Inquiries about microsegmentation (also called Zero Trust segmentation) have been rising steadily, especially since the start of the year. This is great, because it means people are getting serious about Zero Trust (microsegmentation is the super-serious part). All these phone calls are prompting me to share my latest thoughts on the subject, so here we go.

Last year, we released an evaluative report on microsegmentation solutions (see The Forrester New Wave™: Microsegmentation, Q1 2022) that included the vendors Akamai Technologies (Guardicore), Aruba, Avocado Systems, Cisco, ColorTokens, Illumio, Sangfor Technologies, Unisys, and VMware. The interactions from those customer references, and from many of my client inquiries over the years, informed a later report, titled Best Practices For Zero Trust Microsegmentation.

More Plot Twists Than An M. Night Shyamalan Flick

In the best-practices report, I make three bold takes. I still hold to these, but there have been some significant plot twists that actually make the story even better today than it was 18 months ago.

Eighteen months is also significant because I’ve taken not one but two paternity leaves in that time. It’s almost like baby humans take 18/2 months to create.

Bold Take #1. Host-level enforcement is the least glamorous but gives the best outcome. As I wrote in “Best Practices,” agent fatigue is real. Installing yet another security agent on servers and laptops fatigues the organization, so of course security professionals would like to reach for infrastructure solutions to leverage network switches or hypervisors to do the heavy lifting. But as I found in my research, the infrastructure isn’t up to the job. In fact, the infrastructure is the problem (built on implicit trust). The best chance of getting a good outcome is to hold your nose and install those security agents on each device that will participate in the scope. But hold on (plot twist coming)!

Plot twist: You can now get host-based enforcement without the agent. Two newish entrants into the microsegmentation space, Zero Networks and TrueFort, get you host-level granularity without installing agents. Zero Networks does it by programming the host firewalls externally (via Windows Remote Control, SSH and JAMF, and Intune, depending on the target OS). TrueFort integrates with the CrowdStrike or SentinelOne agent you already have — for customers with those endpoint security agents, it’s a no-brainer. Note: We have not evaluated either solution.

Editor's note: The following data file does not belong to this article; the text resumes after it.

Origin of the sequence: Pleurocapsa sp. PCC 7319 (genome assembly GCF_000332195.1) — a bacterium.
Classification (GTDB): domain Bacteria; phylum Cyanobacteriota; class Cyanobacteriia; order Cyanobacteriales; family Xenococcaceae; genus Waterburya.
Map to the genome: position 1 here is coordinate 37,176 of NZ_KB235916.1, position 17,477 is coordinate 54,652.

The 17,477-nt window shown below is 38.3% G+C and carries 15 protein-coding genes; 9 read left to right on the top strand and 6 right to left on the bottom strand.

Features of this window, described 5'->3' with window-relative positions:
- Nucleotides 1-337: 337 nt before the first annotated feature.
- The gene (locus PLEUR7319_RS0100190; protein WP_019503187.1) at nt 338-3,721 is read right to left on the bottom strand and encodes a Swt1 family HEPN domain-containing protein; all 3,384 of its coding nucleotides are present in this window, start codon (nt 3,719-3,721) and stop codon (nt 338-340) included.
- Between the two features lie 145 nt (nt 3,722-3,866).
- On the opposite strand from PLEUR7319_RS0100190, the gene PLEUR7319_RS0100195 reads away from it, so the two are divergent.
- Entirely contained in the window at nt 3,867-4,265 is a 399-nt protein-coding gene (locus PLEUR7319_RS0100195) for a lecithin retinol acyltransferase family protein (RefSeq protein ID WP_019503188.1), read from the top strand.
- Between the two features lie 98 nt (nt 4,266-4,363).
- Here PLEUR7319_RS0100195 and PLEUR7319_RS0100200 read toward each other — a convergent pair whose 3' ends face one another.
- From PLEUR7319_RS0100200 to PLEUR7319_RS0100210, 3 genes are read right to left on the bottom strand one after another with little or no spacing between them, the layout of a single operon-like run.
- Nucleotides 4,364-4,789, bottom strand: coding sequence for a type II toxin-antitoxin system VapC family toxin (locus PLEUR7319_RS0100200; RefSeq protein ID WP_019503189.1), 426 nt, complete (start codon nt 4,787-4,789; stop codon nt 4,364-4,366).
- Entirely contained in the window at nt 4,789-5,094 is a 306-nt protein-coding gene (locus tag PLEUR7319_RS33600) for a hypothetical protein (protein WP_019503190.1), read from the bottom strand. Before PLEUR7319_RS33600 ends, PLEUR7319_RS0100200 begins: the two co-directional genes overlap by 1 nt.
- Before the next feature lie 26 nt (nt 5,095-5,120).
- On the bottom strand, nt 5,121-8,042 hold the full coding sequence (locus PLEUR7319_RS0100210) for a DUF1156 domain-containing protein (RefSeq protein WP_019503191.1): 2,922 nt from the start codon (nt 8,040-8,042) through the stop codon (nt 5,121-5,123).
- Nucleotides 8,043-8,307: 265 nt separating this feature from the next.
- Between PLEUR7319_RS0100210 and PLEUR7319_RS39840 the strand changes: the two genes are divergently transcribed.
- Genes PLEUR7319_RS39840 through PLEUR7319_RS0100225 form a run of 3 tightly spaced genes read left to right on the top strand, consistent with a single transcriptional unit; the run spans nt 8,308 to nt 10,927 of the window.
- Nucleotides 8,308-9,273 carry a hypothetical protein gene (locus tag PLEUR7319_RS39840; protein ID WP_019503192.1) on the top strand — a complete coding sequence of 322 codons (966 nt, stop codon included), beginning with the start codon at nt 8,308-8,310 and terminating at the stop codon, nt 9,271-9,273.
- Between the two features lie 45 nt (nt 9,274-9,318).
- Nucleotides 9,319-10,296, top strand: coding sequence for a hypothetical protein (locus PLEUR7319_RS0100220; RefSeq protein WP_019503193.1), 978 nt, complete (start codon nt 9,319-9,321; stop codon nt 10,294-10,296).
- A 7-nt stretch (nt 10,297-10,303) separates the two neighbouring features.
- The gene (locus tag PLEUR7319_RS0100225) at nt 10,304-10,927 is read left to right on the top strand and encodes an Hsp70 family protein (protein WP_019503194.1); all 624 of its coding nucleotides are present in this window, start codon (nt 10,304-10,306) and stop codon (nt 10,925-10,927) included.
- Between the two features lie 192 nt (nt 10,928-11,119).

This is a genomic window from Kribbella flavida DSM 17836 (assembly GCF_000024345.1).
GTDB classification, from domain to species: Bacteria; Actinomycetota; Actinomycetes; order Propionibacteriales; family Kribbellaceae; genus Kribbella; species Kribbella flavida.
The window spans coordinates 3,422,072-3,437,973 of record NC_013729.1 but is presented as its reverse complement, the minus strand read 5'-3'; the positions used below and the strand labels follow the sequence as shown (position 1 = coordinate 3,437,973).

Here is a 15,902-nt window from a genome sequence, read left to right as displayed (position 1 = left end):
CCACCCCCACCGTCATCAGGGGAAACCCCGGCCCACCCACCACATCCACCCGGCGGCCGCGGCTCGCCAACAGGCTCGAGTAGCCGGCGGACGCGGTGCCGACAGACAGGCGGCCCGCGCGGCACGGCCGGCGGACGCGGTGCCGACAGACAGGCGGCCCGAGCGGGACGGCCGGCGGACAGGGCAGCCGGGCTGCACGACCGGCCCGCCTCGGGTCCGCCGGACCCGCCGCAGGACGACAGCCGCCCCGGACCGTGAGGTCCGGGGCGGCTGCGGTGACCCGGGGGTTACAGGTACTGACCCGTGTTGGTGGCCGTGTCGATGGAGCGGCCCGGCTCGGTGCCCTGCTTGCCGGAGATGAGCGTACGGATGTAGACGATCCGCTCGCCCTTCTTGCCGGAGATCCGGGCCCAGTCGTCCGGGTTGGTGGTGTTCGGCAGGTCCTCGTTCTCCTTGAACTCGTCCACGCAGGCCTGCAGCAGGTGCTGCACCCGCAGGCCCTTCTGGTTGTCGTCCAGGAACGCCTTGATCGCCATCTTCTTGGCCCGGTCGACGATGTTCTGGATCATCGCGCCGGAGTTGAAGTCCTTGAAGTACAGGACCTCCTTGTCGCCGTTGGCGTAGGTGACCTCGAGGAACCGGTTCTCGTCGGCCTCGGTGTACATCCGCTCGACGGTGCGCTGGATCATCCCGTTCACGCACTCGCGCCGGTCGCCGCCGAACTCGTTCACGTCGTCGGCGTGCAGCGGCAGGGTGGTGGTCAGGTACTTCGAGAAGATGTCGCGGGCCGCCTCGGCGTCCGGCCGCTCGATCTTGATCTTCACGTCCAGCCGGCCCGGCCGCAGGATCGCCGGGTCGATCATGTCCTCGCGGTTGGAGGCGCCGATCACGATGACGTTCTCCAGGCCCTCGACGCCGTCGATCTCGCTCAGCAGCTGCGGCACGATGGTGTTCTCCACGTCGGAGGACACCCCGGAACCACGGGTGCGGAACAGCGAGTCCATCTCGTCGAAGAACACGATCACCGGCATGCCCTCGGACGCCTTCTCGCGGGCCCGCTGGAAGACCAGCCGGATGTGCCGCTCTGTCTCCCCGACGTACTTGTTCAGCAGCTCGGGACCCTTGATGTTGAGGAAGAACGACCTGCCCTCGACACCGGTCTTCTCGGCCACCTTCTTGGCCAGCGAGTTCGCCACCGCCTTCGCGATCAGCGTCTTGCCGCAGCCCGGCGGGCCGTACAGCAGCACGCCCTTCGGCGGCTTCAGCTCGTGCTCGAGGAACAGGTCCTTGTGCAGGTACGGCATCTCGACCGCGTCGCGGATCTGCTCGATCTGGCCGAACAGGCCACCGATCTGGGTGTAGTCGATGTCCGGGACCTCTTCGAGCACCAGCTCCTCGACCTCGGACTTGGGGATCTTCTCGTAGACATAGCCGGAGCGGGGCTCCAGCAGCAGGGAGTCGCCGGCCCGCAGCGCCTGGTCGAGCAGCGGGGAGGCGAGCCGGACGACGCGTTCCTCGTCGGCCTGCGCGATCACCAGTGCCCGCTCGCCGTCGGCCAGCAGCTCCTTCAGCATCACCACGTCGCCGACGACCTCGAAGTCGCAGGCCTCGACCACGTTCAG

Bold Take #2. Microsegmentation is a data-center conversation. Enforcing explicit network policy around critical applications is obvious, and that’s where nearly every single deployment of microsegmentation that I’ve ever heard of is happening. Cloud and workstation were supposed to be the next frontiers, but I’ve not seen adoption in either yet. For apps in the public cloud, I suspected that microsegmentation will be done differently there, because unlike on-premises, public cloud has a “programmable plane” — some call it infrastructure as code, and some just say “terraform.”

Plot twist: At RSA 2023, I had dinner with a new acquaintance, and this topic came up. Terraform is literally how his team is doing it. Where before I would have said, “Don’t DIY your microsegmentation!” that’s how people are doing it right now in the cloud. Will it scale?

Bold Take #3. Wrap microsegmentation with ZTNA to get a crunchy microperimeter. Remember the pandemic? I know — I’m trying to forget, too. Zero Trust Network Access (ZTNA) was all the rage then, and we put out an evaluative, comparative report on ZTNA (see The Forrester New Wave™: Zero Trust Network Access, Q3 2021). ZTNA is the other, prettier ZT technology, but it’s definitely a layer 7 (users) solution, whereas microsegmentation, the way we define it, is layer 3 and 4 (TCP/IP all the way, baby). ZTNA and microsegmentation solved different security problems, but unlike peanut butter and chocolate, they didn’t just “go together.” And while everyone was remote, it didn’t matter so much.

Plot twist: ZTNA and microsegmentation actually do go together, and they form a microperimeter. There should be a smaller perimeter within which microsegmentation is applied, and the only way that user connections get into that perimeter is via ZTNA, which can verify identities. The servers within the microperimeter trust only the tiers of their application stack and the ZTNA gateway. This setup avoids you having to deploy agents and sensors onto all the user workstations (no one was doing that anyway).

Only a handful of vendors sell both ZTNA and microsegmentation, and in most cases, they built one and acquired the other. Akamai had ZTNA and bought market leader Guardicore. VMware bought Nicira (now NSX) and could combine it with its Secure Access. Zscaler has ZPA and bought Edgewise. Fortinet bought ShieldX and is building its ZTNA. ColorTokens is one vendor that built both.

I See Dead Routes, Everywhere

If you find yourself split on how to approach ZTNA and microsegmentation, you’re not alone. Enterprises, and vendors, have approached these separately, but the next frontier is to combine them.

Similar to the reveal in M. Night Shyamalan’s “The Sixth Sense,” if what is missing for you is having an interested third party to witness and advise your Zero Trust journey, please reach out and schedule an inquiry or guidance session, and I will show you the “Signs” that you may be missing.